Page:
Whoever said traveling is not about the destination, but the journey, must not have traveled with a child. As mentioned in my previous post, traveling with a child is about plenty of planning and preparation. There will be a myriad of things going through your mind relating to what to pack, which toys she would love best without bringing the whole toy box, what foods are allowed in the country, etc.. Eek! I wish someone would have advised me.. Nevertheless I learnt and I’m sharing!
We arrived in Singapore early in the evening. After having only a short nap, Ava was too exhausted to protest about the hour long immigration line. Luckily we had met the older couple queuing behind us, earlier on the plane and they helped me keep Ava entertained.
By the time we checked in and got our luggage, we were both ready for bed! But we kept to our routine as we would at home – I gave her a bath, dinner and read a book for story time. I had packed for Ava some organic jar foods, which she blatantly refused (she is a fresh-food bub!) but happily drank her sachet of powder formula. 30 minutes later, after a bit of unease about her surrounds, she dozed to sleep with her comforters. Now it was my turn to tune out! Ahh.. room service.
As I had packed light, I visited the supermarket the next day to stock up on supplies for the week. Nappies, fresh milk, cereal, fruit, yoghurt, and I bought familiar brands where possible. A friend had also dropped off the umbrella pram I pre-purchased on eBay for $40. This pram would be my lifesaver for the week, as the city is a walk-everywhere kind of place and carrying a 13kg bub did not appeal!
The days passed and we stuck to our routine where possible (naps back at the hotel every midday-2pm and always a bath before bed). At first Ava’s eating was a little less than ideal – she would mostly stick to eating the foods I purchased from the supermarket. Luckily she found a love for dumpling noodle soups and sushi.
As for a bit of shopping and sightseeing.. that wasn’t entirely impossible, just a bit of hard work. An underslept toddler in a new city resulted in an overtired and hyper-active toddler. Ava was mostly interested in hiding under the clothes racks at the shops and going up and down stairs at the Aquarium and Gardens. Which meant I was constantly playing chase and grab. At least I saved money on barely doing any shopping!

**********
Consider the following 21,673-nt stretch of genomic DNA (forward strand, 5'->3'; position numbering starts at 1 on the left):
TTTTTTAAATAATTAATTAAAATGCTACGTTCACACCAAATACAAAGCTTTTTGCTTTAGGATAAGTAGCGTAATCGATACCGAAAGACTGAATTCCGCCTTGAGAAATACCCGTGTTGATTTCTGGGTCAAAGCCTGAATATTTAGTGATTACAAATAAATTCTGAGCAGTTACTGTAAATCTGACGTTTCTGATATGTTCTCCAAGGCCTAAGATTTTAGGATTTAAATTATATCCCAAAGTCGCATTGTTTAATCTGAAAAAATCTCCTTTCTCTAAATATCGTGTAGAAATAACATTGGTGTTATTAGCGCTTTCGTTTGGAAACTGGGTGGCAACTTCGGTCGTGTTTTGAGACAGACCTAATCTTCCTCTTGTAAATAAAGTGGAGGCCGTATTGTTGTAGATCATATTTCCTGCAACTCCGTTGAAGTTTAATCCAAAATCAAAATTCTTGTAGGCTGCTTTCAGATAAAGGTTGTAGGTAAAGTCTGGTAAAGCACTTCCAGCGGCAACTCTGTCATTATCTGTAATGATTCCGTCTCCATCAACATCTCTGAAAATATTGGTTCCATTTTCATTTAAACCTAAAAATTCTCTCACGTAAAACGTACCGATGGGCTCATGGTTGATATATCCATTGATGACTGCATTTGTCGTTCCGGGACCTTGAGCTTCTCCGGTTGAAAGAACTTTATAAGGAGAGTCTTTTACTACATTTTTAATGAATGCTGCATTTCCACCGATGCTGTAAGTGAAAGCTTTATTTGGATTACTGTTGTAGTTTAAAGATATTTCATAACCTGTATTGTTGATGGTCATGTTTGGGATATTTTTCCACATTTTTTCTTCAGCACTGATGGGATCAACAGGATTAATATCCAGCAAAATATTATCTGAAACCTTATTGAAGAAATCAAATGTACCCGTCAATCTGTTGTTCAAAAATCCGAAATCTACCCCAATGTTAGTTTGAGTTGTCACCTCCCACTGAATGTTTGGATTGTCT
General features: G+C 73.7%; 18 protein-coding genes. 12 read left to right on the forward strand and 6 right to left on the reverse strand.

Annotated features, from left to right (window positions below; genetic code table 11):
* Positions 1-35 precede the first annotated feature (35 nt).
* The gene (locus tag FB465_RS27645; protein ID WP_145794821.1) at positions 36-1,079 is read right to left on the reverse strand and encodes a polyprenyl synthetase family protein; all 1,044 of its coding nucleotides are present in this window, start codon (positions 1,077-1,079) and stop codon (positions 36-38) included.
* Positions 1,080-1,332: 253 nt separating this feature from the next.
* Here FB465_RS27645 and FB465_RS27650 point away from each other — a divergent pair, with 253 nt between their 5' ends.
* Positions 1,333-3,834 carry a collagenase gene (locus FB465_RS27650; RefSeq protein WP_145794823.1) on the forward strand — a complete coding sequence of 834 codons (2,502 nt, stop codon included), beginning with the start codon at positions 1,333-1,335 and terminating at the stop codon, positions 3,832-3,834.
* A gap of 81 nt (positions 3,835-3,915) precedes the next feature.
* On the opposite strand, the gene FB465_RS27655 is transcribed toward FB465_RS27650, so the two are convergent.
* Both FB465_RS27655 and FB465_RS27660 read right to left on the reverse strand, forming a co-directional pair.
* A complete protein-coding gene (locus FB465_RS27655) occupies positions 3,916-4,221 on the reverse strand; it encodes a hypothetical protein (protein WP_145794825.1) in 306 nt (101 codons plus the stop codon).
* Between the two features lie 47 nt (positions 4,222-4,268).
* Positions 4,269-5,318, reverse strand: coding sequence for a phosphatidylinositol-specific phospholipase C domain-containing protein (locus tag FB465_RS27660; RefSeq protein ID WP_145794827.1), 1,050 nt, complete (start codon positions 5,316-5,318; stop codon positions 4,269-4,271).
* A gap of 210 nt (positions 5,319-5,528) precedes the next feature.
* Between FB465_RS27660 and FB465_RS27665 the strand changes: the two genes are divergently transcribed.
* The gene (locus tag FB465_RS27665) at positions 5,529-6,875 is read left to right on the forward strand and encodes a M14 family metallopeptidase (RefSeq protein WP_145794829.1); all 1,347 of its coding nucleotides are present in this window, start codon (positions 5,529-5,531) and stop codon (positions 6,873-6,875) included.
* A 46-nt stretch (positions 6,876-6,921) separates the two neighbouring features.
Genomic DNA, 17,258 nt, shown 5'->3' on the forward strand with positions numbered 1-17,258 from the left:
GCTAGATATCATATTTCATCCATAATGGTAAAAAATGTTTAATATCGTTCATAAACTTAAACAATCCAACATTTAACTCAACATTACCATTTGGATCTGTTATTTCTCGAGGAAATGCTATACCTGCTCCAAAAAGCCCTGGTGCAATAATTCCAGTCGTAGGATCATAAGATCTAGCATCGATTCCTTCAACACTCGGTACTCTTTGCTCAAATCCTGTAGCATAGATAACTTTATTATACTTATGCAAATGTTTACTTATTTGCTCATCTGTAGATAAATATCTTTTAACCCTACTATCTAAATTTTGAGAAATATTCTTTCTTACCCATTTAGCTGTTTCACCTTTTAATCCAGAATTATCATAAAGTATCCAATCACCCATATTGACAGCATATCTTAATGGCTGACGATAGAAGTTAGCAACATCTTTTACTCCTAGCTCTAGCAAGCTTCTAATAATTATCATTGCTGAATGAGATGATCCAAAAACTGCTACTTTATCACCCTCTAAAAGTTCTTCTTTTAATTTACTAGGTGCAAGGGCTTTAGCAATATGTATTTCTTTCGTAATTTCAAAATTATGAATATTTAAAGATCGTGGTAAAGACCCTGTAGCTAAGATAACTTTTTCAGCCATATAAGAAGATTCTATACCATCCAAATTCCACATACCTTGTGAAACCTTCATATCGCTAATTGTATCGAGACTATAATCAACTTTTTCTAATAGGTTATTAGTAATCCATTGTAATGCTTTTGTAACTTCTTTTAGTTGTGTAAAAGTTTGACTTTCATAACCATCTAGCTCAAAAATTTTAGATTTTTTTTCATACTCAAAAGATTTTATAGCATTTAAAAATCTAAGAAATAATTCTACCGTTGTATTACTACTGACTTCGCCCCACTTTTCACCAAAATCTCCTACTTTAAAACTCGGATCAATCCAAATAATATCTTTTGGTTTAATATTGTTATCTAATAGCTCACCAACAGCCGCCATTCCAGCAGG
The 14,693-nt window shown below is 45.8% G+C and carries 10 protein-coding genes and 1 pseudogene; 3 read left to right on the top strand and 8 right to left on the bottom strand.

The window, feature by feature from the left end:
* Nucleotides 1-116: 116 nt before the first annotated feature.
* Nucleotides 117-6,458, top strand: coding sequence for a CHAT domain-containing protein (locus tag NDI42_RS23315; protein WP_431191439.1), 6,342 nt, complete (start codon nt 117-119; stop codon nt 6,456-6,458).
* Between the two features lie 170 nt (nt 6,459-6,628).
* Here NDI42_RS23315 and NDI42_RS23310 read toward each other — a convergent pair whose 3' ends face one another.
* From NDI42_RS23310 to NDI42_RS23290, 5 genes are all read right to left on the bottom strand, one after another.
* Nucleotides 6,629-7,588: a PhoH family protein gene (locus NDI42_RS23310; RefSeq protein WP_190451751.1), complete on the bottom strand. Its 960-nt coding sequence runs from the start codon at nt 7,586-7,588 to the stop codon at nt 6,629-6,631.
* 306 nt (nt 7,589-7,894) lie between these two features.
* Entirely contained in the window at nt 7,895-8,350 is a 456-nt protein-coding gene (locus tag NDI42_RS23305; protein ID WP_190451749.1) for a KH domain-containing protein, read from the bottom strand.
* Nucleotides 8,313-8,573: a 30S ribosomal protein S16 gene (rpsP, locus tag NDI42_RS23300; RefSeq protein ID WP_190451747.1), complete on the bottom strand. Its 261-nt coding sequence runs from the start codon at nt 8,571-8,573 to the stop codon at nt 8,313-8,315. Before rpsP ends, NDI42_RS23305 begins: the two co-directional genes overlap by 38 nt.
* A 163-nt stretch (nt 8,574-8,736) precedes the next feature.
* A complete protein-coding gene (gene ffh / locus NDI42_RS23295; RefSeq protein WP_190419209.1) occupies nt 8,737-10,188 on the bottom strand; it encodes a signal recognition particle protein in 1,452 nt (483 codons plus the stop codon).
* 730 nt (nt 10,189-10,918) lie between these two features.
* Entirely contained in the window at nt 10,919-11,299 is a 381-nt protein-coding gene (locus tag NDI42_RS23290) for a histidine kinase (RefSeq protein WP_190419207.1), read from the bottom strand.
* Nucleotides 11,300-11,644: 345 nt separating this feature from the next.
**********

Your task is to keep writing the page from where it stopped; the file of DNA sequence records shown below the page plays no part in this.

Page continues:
All in all it went pretty well. I’m not sure if I would do it all alone again for such a long period, but we got the hang of it. Kids are full of surprises though, as we came home and got straight back to our routine (home time zone), it was like we never went anywhere.
The Destination in a nutshell
– If you are traveling solo or thinking twice about taking your space shuttle of a pram, why not hire/borrow/buy a pram at your destination – this means you can travel light. Ask the hire companies if they can deliver to your hotel. If buying a pram, consider what to do with it afterwards. Give it to friends? Donate to goodwill? We were lucky enough to have had a very helpful porter who just had a grand daughter, and we gave our pram to them. Also invest in one of those backpacks for your child that has a child “leash” to keep your bub with you at all times. Better leashed than lost!
– Pack foods that your toddler will eat, but check with the country’s food restrictions first. Dry foods such as cereal is usually okay to bring from home and saves you from paying double the price at the supermarket. Pack sachets of formula, in case the milk is not pasteurised/you have no time to get milk.
– Try to get bub used to jar foods, this is a convenient and cost effective meal on the go.
– Ensure bub stays well hydrated and is eating fibrous foods. The last thing you need a sick child in a foreign country!
– Pack his usual comforters and let him have a dummy when he wants it – he is probably slightly insecure about what’s happening, and this will comfort him. If you usually control dummy use at home, he won’t want it as much anyway.
– Keep to a routine where possible. Yes, you are visiting friends/family but they will understand that bub’s needs come first.
– Don’t expect things to go smoothly, if it does, great but don’t get upset when it doesn’t.
– If you want to go shopping or sightseeing – go! Bub will enjoy seeing new things, but try to keep it short and have coffee breaks.
– Greet the porters/concierge at the hotel in friendly manner – they will help you load your things into and out of a taxi quickly, and some may help you, the friendly hotel guest with the cute baby, jump the queue. All the little things that make it easy for you and bub!
– It’s easy to neglect ourselves when we’re so busy keeping an eye on bub. But it is so important to look after yourself. At the end of the each day, practice a bit of yoga or do some stretching and breathing excercise. This will help relieve any tension and gets you to sleep better, resulting in an easier morning.
– Give your bub the benefit of a doubt – they may be more intuitive than you may think. Once home they revert to their routine as you’d expect. And no doubt is as glad to be home as you and your husband are.